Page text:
By Ted Beals, MD
Remarks delivered at the Third International Raw Milk Symposium, May 7, 2011, Bloomington, Minnesota. See also Dr. Beals’ PowerPoint Presentation from this event (PDF).
I wish to begin by saying that the real discussion of food, including raw milk, should focus on the undeniable values and benefits for our development and sustained health. Sally Fallon Morell has talked about those in her presentation, and my role here is to focus on the risk aspects, which are controversial.
Most of us here are convinced that what we eat, and why we choose to eat what we eat is our responsibility, not the responsibility of government. Yet the government is at war against raw milk, one of the key healthy foods that we choose to consume and give to our children.
The government’s battlefield is the concept of risk—raw milk is inherently risky, argue government officials, and should not be consumed by anyone, at any time, for any reason. Some of our opponents in this battle understand the importance of nutrition and realize the incredible power held by those that control food. Others go to work every day sincerely believing that they are personally responsible for protecting the public from the risks associate with eating. Many regulators, inspectors, lawyers and far too many legislators tend to forget about the benefits and focus on the things that might make people sick, and they call those things “bad bugs.”
But everything has risk. The decision to consume any food involves estimating the risks of eating that food, as well as the benefits. Eating is not just an interesting thing we do, like riding in airplanes; rather, it is an absolute necessity. And many of us believe that our well being is a direct consequence of the food choices we make.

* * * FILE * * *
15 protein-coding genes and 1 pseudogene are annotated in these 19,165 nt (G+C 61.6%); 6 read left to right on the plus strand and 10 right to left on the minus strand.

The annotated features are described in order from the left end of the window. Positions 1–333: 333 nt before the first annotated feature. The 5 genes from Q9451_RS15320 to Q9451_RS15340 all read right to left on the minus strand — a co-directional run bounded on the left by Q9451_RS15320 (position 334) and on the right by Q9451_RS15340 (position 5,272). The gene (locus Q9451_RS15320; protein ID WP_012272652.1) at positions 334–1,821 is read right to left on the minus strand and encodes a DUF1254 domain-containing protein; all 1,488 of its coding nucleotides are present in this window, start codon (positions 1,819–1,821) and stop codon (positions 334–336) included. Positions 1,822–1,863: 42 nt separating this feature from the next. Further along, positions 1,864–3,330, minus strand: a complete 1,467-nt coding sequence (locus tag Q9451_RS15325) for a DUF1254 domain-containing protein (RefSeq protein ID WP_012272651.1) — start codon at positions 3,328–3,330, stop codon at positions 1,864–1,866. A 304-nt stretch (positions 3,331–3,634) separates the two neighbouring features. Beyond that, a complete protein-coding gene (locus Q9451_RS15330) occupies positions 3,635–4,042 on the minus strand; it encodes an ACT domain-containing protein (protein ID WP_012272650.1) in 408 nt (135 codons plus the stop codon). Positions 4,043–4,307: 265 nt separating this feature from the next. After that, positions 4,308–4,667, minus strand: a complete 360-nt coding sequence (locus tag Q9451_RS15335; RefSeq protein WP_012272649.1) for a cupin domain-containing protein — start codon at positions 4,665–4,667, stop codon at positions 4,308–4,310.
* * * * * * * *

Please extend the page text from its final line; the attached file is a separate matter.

Today I will present the actual scientific facts stripped of the hysteria and devoid of unsubstantiated dogma. I will do so in a way that all of you will understand; what I am presenting is not my opinion; it is the actual scientific information.
The world is filled with bacteria. They are on our skin and in our digestive system. They are everywhere. Bacteria are absolutely essential to our development, our ongoing nutrition and our health. Bacteria are not determined to make us sick, they are just looking for a place to grow and divide. Here are some key facts about bacteria:
All the bacteria in our world today have succeeded over a long period of history to find nice places to grow and divide. When we came along, a small number of them found that humans have some nice places wherein to grow and divide.
The bacteria that live inside and on human beings either just co-exist with us, or we have actually learned to use their presence to our advantage.
A surprisingly small number of those bacteria may cause side effects (collateral damage) when they grow and multiply.
In the whole world, there are hundreds of thousands of different kinds of bacteria, and a million trillion trillion individual bacteria. Of those bacteria that live on and inside human beings, there are hundreds of different kinds. In fact, there are more bacteria on and in our bodies than we have cells of our own.
The vast majority of these bacteria—hundreds of kinds—are beneficial. And how many kinds of bacteria might make people sick? The answer is surprising: only a couple of dozen. And only some of these actually cause illness.